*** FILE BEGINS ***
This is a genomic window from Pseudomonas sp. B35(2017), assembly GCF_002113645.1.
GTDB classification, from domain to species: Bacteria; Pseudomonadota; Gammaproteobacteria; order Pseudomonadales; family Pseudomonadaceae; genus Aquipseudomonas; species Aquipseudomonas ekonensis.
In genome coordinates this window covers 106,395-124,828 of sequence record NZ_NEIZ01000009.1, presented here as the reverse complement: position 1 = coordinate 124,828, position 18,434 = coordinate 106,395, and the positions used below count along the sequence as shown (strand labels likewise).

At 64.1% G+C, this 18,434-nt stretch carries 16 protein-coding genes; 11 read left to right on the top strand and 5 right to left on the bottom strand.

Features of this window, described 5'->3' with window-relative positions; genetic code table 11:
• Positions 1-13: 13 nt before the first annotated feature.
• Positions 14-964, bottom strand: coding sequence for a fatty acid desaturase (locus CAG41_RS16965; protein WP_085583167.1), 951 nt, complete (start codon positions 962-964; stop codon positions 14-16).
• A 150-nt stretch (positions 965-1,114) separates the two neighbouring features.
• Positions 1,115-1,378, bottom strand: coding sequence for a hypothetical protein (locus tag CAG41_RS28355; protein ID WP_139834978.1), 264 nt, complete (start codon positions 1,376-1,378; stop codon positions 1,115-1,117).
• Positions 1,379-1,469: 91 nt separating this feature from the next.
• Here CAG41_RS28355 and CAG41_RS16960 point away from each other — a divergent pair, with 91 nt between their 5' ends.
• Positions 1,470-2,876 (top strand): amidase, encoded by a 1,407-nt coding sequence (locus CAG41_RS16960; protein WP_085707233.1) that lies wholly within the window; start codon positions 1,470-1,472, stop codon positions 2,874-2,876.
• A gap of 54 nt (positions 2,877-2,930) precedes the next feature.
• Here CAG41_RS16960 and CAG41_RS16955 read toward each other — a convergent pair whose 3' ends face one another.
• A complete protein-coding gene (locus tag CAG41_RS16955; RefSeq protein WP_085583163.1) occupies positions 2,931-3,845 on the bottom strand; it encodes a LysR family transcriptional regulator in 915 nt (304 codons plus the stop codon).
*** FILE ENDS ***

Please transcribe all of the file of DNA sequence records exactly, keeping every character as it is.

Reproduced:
This is a genomic window from Pseudomonas sp. B35(2017), assembly GCF_002113645.1.
GTDB classification, from domain to species: Bacteria; Pseudomonadota; Gammaproteobacteria; order Pseudomonadales; family Pseudomonadaceae; genus Aquipseudomonas; species Aquipseudomonas ekonensis.
In genome coordinates this window covers 106,395-124,828 of sequence record NZ_NEIZ01000009.1, presented here as the reverse complement: position 1 = coordinate 124,828, position 18,434 = coordinate 106,395, and the positions used below count along the sequence as shown (strand labels likewise).

At 64.1% G+C, this 18,434-nt stretch carries 16 protein-coding genes; 11 read left to right on the top strand and 5 right to left on the bottom strand.

Features of this window, described 5'->3' with window-relative positions; genetic code table 11:
• Positions 1-13: 13 nt before the first annotated feature.
• Positions 14-964, bottom strand: coding sequence for a fatty acid desaturase (locus CAG41_RS16965; protein WP_085583167.1), 951 nt, complete (start codon positions 962-964; stop codon positions 14-16).
• A 150-nt stretch (positions 965-1,114) separates the two neighbouring features.
• Positions 1,115-1,378, bottom strand: coding sequence for a hypothetical protein (locus tag CAG41_RS28355; protein ID WP_139834978.1), 264 nt, complete (start codon positions 1,376-1,378; stop codon positions 1,115-1,117).
• Positions 1,379-1,469: 91 nt separating this feature from the next.
• Here CAG41_RS28355 and CAG41_RS16960 point away from each other — a divergent pair, with 91 nt between their 5' ends.
• Positions 1,470-2,876 (top strand): amidase, encoded by a 1,407-nt coding sequence (locus CAG41_RS16960; protein WP_085707233.1) that lies wholly within the window; start codon positions 1,470-1,472, stop codon positions 2,874-2,876.
• A gap of 54 nt (positions 2,877-2,930) precedes the next feature.
• Here CAG41_RS16960 and CAG41_RS16955 read toward each other — a convergent pair whose 3' ends face one another.
• A complete protein-coding gene (locus tag CAG41_RS16955; RefSeq protein WP_085583163.1) occupies positions 2,931-3,845 on the bottom strand; it encodes a LysR family transcriptional regulator in 915 nt (304 codons plus the stop codon).